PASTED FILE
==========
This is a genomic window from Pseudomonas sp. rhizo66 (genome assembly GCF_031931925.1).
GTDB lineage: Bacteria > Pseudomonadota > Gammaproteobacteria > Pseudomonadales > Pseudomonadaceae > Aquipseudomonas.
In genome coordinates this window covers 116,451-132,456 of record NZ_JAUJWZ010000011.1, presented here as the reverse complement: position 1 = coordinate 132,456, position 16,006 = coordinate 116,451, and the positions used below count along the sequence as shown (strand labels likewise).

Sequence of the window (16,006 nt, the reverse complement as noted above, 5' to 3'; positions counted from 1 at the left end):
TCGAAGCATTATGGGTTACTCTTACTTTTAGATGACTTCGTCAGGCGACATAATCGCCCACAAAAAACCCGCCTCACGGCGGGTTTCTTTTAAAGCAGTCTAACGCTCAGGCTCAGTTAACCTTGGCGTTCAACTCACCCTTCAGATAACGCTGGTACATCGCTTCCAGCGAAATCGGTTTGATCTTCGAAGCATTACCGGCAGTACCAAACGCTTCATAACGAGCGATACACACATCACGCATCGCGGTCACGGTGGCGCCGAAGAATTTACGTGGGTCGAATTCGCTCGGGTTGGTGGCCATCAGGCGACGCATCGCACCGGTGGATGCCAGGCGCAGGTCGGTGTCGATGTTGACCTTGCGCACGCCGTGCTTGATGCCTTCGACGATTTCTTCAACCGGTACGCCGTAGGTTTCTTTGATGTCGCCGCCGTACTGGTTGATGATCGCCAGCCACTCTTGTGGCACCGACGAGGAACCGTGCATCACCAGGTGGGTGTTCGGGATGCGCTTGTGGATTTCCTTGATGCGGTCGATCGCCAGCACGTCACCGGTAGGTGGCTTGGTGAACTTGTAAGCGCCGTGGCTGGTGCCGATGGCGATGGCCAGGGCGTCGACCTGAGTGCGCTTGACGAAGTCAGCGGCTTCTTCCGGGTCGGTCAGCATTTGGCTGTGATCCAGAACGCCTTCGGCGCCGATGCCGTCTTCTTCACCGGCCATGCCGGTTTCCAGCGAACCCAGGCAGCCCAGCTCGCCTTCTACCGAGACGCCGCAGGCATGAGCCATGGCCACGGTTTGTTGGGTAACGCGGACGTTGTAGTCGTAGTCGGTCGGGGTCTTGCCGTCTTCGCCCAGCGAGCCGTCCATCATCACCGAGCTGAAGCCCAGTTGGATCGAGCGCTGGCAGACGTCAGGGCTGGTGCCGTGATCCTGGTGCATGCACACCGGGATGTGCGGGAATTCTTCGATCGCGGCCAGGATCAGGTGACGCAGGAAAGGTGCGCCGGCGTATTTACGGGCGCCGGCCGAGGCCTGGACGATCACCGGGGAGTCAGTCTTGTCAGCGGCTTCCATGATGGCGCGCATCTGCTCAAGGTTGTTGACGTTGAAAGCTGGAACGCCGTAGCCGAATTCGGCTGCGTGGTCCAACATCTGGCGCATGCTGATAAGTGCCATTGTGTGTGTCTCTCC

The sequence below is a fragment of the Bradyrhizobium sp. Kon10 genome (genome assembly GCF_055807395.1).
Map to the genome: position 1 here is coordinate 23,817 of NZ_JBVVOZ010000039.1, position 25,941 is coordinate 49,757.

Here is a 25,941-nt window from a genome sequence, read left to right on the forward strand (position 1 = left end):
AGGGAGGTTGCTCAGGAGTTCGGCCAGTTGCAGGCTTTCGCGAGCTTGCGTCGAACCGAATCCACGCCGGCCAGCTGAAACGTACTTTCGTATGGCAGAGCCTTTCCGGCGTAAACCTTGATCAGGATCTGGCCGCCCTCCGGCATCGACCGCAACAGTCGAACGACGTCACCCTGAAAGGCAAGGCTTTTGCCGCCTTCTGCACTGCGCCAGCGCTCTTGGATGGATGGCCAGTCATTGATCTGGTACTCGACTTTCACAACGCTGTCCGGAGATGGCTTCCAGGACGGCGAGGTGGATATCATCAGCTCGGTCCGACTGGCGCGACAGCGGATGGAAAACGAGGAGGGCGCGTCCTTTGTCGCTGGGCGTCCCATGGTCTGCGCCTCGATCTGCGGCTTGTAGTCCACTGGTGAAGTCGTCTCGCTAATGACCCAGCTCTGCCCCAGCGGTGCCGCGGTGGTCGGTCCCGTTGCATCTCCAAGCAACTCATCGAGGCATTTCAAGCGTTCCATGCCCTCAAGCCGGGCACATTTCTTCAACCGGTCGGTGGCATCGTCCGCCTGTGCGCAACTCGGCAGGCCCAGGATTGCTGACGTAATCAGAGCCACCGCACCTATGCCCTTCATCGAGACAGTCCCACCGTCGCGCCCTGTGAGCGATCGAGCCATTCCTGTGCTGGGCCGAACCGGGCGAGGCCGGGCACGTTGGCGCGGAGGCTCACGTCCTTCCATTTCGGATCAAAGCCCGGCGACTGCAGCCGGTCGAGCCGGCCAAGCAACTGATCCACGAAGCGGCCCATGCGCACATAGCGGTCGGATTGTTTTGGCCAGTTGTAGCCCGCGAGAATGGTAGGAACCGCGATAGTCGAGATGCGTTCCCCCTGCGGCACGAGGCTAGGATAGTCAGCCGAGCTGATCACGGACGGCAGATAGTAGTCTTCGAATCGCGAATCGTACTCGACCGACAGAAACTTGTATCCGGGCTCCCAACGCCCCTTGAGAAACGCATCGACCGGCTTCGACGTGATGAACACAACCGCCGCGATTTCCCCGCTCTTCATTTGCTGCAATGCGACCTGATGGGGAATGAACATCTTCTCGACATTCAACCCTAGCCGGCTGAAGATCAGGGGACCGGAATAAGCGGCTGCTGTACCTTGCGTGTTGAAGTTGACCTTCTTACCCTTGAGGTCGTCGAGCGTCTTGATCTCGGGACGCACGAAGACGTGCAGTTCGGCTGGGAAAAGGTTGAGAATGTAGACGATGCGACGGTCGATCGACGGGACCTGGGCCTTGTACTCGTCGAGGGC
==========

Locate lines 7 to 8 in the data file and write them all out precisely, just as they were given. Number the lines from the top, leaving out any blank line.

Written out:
Map to the genome: position 1 here is coordinate 23,817 of NZ_JBVVOZ010000039.1, position 25,941 is coordinate 49,757.

Here is a 25,941-nt window from a genome sequence, read left to right on the forward strand (position 1 = left end):